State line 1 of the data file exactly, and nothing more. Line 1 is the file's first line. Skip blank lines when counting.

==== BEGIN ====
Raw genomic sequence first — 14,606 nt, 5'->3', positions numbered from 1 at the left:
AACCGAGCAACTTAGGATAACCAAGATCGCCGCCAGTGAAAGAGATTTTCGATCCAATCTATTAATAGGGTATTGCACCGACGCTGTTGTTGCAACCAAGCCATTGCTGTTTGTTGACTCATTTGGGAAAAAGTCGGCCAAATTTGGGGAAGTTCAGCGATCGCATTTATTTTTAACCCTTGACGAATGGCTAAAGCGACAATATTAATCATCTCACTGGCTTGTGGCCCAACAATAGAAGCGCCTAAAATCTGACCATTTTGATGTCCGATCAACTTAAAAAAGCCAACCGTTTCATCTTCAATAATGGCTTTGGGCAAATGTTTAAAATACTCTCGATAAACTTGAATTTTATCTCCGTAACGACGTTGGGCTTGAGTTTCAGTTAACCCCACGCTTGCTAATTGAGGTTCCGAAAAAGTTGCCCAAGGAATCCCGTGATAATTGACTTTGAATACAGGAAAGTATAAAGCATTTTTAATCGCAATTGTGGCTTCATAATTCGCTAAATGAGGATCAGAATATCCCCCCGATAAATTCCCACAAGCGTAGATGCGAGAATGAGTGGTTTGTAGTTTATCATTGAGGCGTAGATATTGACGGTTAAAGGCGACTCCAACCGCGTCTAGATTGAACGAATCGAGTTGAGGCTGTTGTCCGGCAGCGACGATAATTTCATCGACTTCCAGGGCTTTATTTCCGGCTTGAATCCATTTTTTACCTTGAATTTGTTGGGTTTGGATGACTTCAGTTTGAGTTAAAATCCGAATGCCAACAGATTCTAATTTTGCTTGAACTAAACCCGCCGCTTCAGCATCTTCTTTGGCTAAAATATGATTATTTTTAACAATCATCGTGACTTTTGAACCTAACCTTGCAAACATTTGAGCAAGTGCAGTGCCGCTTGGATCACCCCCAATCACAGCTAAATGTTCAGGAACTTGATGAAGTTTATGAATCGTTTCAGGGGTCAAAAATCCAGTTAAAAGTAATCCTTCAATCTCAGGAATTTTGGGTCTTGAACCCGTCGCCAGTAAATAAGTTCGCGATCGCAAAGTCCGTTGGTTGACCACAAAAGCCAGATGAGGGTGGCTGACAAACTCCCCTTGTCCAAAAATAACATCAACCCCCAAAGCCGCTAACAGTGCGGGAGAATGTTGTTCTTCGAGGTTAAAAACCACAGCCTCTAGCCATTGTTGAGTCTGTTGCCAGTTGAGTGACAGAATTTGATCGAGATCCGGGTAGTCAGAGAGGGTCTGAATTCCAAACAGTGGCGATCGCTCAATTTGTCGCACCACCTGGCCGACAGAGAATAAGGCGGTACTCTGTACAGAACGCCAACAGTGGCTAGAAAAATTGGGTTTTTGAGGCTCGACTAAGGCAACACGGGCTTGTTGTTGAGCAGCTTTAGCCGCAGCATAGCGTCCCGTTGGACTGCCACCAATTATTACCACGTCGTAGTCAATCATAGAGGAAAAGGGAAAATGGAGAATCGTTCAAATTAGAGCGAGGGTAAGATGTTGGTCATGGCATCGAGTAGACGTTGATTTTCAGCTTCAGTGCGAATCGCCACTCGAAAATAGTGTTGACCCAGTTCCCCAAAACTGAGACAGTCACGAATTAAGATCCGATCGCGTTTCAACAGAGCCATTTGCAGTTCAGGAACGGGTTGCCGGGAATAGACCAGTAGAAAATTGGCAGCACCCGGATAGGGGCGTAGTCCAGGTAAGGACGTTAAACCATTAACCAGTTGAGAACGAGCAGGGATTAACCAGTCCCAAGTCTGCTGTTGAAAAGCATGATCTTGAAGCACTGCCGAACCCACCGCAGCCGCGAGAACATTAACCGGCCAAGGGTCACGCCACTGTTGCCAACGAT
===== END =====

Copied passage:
Raw genomic sequence first — 14,606 nt, 5'->3', positions numbered from 1 at the left: